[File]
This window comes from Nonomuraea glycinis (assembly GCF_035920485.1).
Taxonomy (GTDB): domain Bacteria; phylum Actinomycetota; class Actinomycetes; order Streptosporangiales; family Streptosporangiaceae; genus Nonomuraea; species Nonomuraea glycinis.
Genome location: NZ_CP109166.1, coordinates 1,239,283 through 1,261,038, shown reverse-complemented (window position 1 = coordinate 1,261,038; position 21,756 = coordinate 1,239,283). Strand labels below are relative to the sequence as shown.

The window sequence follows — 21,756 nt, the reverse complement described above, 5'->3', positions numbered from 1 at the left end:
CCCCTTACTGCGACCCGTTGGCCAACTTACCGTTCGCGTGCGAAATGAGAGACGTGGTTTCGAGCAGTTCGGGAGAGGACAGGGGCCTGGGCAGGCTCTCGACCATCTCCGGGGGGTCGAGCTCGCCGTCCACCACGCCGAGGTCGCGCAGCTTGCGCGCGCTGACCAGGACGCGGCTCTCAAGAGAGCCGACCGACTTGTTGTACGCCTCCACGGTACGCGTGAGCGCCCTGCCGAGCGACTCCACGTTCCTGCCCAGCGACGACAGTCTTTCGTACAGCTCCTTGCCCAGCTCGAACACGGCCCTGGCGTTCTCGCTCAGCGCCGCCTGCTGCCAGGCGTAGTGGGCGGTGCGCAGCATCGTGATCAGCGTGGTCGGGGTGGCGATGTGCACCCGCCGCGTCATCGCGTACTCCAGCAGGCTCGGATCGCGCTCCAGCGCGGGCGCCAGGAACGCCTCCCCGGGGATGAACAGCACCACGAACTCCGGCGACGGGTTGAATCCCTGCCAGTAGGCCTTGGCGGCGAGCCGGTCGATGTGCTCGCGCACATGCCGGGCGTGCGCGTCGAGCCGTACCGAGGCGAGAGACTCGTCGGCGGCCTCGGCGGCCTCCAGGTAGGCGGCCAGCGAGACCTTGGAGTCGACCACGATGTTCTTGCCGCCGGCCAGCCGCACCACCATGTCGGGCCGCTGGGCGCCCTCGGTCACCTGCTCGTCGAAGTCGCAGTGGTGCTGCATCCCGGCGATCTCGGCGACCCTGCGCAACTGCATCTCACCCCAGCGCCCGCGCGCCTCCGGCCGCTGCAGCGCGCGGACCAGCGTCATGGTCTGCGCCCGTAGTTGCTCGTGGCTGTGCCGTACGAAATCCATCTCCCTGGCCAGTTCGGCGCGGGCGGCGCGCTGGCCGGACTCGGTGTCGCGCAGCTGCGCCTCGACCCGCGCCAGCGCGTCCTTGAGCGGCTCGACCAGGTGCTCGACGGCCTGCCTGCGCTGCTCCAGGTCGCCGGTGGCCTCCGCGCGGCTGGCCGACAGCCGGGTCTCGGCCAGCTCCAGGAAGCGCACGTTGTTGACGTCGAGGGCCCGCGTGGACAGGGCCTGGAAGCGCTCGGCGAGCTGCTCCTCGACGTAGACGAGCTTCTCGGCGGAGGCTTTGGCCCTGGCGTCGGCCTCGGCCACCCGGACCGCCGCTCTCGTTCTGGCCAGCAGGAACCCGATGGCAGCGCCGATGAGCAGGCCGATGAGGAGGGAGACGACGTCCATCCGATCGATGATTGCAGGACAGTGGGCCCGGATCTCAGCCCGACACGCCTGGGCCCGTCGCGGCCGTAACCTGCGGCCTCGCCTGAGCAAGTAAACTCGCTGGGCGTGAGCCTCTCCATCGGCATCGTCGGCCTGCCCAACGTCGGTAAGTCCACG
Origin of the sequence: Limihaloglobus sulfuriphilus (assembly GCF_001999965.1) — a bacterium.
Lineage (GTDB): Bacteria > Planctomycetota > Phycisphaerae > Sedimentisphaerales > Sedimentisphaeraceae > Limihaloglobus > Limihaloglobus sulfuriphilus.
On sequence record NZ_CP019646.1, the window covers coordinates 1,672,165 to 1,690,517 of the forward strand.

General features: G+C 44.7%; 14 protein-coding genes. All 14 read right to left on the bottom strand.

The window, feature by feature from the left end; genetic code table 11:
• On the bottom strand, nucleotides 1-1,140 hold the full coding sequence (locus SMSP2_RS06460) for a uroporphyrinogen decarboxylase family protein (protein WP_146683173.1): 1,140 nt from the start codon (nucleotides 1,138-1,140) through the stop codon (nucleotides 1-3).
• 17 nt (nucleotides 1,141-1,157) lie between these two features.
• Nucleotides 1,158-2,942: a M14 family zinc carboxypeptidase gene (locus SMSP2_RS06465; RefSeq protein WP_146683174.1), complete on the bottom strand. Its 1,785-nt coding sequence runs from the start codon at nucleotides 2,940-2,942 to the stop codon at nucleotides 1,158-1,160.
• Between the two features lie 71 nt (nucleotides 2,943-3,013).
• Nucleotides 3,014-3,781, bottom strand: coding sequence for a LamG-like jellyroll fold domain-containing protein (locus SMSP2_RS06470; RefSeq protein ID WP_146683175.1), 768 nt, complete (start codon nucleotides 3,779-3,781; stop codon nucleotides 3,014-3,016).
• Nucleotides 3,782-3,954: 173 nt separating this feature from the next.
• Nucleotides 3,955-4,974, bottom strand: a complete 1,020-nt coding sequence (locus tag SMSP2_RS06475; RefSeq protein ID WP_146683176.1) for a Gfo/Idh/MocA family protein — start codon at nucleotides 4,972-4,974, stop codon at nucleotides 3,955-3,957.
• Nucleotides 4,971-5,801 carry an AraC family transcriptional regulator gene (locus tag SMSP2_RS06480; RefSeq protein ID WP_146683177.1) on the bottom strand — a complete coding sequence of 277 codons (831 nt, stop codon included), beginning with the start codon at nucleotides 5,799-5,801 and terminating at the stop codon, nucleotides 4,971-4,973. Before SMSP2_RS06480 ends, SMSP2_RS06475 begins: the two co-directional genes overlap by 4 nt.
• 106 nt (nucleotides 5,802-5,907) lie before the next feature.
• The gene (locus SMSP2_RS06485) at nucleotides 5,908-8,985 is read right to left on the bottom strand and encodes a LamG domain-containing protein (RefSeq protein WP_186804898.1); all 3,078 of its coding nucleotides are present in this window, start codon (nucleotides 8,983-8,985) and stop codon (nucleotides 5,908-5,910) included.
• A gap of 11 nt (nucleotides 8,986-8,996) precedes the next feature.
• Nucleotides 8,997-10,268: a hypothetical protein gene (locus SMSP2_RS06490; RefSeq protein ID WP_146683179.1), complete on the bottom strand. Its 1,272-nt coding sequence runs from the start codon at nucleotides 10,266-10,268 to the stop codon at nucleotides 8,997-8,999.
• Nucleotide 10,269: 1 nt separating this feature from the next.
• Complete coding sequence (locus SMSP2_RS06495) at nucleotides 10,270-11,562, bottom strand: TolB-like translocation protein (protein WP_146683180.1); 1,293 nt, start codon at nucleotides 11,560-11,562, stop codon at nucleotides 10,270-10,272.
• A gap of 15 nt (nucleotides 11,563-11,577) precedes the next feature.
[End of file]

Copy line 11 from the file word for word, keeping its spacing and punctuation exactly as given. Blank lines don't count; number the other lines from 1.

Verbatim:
• On the bottom strand, nucleotides 1-1,140 hold the full coding sequence (locus SMSP2_RS06460) for a uroporphyrinogen decarboxylase family protein (protein WP_146683173.1): 1,140 nt from the start codon (nucleotides 1,138-1,140) through the stop codon (nucleotides 1-3).